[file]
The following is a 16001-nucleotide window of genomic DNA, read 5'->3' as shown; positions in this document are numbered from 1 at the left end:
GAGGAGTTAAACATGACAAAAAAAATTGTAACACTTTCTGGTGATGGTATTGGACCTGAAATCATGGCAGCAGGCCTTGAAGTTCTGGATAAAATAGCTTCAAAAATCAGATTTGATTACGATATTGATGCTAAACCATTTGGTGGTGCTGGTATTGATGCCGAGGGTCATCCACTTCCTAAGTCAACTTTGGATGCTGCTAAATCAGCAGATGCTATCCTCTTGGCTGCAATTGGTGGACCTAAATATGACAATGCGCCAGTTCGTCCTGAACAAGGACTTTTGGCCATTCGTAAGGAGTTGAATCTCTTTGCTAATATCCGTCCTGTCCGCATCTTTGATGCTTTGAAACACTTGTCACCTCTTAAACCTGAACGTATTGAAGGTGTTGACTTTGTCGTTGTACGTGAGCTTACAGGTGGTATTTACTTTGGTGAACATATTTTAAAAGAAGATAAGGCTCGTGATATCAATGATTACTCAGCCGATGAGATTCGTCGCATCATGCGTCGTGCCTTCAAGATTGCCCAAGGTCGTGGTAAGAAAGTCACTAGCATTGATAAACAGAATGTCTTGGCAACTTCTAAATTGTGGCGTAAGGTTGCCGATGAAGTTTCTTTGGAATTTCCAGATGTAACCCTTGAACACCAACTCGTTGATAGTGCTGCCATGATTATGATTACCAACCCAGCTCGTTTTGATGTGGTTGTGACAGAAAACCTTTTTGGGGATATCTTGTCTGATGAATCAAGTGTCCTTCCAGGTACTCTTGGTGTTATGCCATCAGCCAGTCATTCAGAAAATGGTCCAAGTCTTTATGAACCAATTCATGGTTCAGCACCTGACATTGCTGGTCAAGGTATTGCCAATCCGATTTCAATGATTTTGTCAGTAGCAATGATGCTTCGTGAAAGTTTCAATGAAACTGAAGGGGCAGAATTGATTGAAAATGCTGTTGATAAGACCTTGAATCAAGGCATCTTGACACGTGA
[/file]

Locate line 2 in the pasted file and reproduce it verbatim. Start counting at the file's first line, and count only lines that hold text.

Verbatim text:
GAGGAGTTAAACATGACAAAAAAAATTGTAACACTTTCTGGTGATGGTATTGGACCTGAAATCATGGCAGCAGGCCTTGAAGTTCTGGATAAAATAGCTTCAAAAATCAGATTTGATTACGATATTGATGCTAAACCATTTGGTGGTGCTGGTATTGATGCCGAGGGTCATCCACTTCCTAAGTCAACTTTGGATGCTGCTAAATCAGCAGATGCTATCCTCTTGGCTGCAATTGGTGGACCTAAATATGACAATGCGCCAGTTCGTCCTGAACAAGGACTTTTGGCCATTCGTAAGGAGTTGAATCTCTTTGCTAATATCCGTCCTGTCCGCATCTTTGATGCTTTGAAACACTTGTCACCTCTTAAACCTGAACGTATTGAAGGTGTTGACTTTGTCGTTGTACGTGAGCTTACAGGTGGTATTTACTTTGGTGAACATATTTTAAAAGAAGATAAGGCTCGTGATATCAATGATTACTCAGCCGATGAGATTCGTCGCATCATGCGTCGTGCCTTCAAGATTGCCCAAGGTCGTGGTAAGAAAGTCACTAGCATTGATAAACAGAATGTCTTGGCAACTTCTAAATTGTGGCGTAAGGTTGCCGATGAAGTTTCTTTGGAATTTCCAGATGTAACCCTTGAACACCAACTCGTTGATAGTGCTGCCATGATTATGATTACCAACCCAGCTCGTTTTGATGTGGTTGTGACAGAAAACCTTTTTGGGGATATCTTGTCTGATGAATCAAGTGTCCTTCCAGGTACTCTTGGTGTTATGCCATCAGCCAGTCATTCAGAAAATGGTCCAAGTCTTTATGAACCAATTCATGGTTCAGCACCTGACATTGCTGGTCAAGGTATTGCCAATCCGATTTCAATGATTTTGTCAGTAGCAATGATGCTTCGTGAAAGTTTCAATGAAACTGAAGGGGCAGAATTGATTGAAAATGCTGTTGATAAGACCTTGAATCAAGGCATCTTGACACGTGA